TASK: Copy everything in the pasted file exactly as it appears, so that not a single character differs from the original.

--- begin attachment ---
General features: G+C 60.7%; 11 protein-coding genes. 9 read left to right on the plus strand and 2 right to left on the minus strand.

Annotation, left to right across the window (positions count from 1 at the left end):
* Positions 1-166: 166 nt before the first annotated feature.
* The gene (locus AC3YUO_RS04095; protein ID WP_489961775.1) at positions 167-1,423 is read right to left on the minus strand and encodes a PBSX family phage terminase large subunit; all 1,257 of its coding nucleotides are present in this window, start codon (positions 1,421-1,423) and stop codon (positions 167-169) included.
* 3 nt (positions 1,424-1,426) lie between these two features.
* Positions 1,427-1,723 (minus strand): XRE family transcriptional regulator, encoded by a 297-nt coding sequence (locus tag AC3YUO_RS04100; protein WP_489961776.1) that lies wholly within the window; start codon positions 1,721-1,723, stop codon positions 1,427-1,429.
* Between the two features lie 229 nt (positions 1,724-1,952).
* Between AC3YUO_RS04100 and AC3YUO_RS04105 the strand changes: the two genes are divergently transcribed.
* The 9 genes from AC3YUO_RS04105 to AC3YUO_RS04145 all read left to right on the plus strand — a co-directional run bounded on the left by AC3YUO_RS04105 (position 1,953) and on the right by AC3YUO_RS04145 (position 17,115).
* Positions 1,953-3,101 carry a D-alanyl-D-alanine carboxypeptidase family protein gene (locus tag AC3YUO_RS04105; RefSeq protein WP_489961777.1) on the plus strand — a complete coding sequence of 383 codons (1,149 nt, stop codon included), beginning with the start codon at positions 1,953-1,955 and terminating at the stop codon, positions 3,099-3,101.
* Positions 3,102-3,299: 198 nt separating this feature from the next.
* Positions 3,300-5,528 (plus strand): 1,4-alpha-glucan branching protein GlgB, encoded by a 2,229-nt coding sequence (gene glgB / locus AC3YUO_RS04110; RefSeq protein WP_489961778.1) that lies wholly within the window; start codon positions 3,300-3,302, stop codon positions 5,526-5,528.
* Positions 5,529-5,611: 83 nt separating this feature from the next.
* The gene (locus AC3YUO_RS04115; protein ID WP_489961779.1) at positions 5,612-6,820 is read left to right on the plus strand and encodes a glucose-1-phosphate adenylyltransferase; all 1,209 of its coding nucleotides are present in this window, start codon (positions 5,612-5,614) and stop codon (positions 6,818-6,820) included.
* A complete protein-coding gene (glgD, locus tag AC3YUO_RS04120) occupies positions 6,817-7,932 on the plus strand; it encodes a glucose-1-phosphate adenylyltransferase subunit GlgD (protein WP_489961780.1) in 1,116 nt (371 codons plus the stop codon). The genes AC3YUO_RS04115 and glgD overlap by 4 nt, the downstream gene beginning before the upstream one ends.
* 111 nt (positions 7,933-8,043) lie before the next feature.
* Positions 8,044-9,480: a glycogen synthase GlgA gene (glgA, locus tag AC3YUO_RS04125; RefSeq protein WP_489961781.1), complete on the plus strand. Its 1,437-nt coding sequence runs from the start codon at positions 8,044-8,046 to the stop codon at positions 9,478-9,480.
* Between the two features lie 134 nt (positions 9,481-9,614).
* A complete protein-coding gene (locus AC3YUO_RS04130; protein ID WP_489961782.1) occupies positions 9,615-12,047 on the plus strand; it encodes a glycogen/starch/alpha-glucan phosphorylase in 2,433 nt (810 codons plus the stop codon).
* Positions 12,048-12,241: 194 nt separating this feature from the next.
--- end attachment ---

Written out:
General features: G+C 60.7%; 11 protein-coding genes. 9 read left to right on the plus strand and 2 right to left on the minus strand.

Annotation, left to right across the window (positions count from 1 at the left end):
* Positions 1-166: 166 nt before the first annotated feature.
* The gene (locus AC3YUO_RS04095; protein ID WP_489961775.1) at positions 167-1,423 is read right to left on the minus strand and encodes a PBSX family phage terminase large subunit; all 1,257 of its coding nucleotides are present in this window, start codon (positions 1,421-1,423) and stop codon (positions 167-169) included.
* 3 nt (positions 1,424-1,426) lie between these two features.
* Positions 1,427-1,723 (minus strand): XRE family transcriptional regulator, encoded by a 297-nt coding sequence (locus tag AC3YUO_RS04100; protein WP_489961776.1) that lies wholly within the window; start codon positions 1,721-1,723, stop codon positions 1,427-1,429.
* Between the two features lie 229 nt (positions 1,724-1,952).
* Between AC3YUO_RS04100 and AC3YUO_RS04105 the strand changes: the two genes are divergently transcribed.
* The 9 genes from AC3YUO_RS04105 to AC3YUO_RS04145 all read left to right on the plus strand — a co-directional run bounded on the left by AC3YUO_RS04105 (position 1,953) and on the right by AC3YUO_RS04145 (position 17,115).
* Positions 1,953-3,101 carry a D-alanyl-D-alanine carboxypeptidase family protein gene (locus tag AC3YUO_RS04105; RefSeq protein WP_489961777.1) on the plus strand — a complete coding sequence of 383 codons (1,149 nt, stop codon included), beginning with the start codon at positions 1,953-1,955 and terminating at the stop codon, positions 3,099-3,101.
* Positions 3,102-3,299: 198 nt separating this feature from the next.
* Positions 3,300-5,528 (plus strand): 1,4-alpha-glucan branching protein GlgB, encoded by a 2,229-nt coding sequence (gene glgB / locus AC3YUO_RS04110; RefSeq protein WP_489961778.1) that lies wholly within the window; start codon positions 3,300-3,302, stop codon positions 5,526-5,528.
* Positions 5,529-5,611: 83 nt separating this feature from the next.
* The gene (locus AC3YUO_RS04115; protein ID WP_489961779.1) at positions 5,612-6,820 is read left to right on the plus strand and encodes a glucose-1-phosphate adenylyltransferase; all 1,209 of its coding nucleotides are present in this window, start codon (positions 5,612-5,614) and stop codon (positions 6,818-6,820) included.
* A complete protein-coding gene (glgD, locus tag AC3YUO_RS04120) occupies positions 6,817-7,932 on the plus strand; it encodes a glucose-1-phosphate adenylyltransferase subunit GlgD (protein WP_489961780.1) in 1,116 nt (371 codons plus the stop codon). The genes AC3YUO_RS04115 and glgD overlap by 4 nt, the downstream gene beginning before the upstream one ends.
* 111 nt (positions 7,933-8,043) lie before the next feature.
* Positions 8,044-9,480: a glycogen synthase GlgA gene (glgA, locus tag AC3YUO_RS04125; RefSeq protein WP_489961781.1), complete on the plus strand. Its 1,437-nt coding sequence runs from the start codon at positions 8,044-8,046 to the stop codon at positions 9,478-9,480.
* Between the two features lie 134 nt (positions 9,481-9,614).
* A complete protein-coding gene (locus AC3YUO_RS04130; protein ID WP_489961782.1) occupies positions 9,615-12,047 on the plus strand; it encodes a glycogen/starch/alpha-glucan phosphorylase in 2,433 nt (810 codons plus the stop codon).
* Positions 12,048-12,241: 194 nt separating this feature from the next.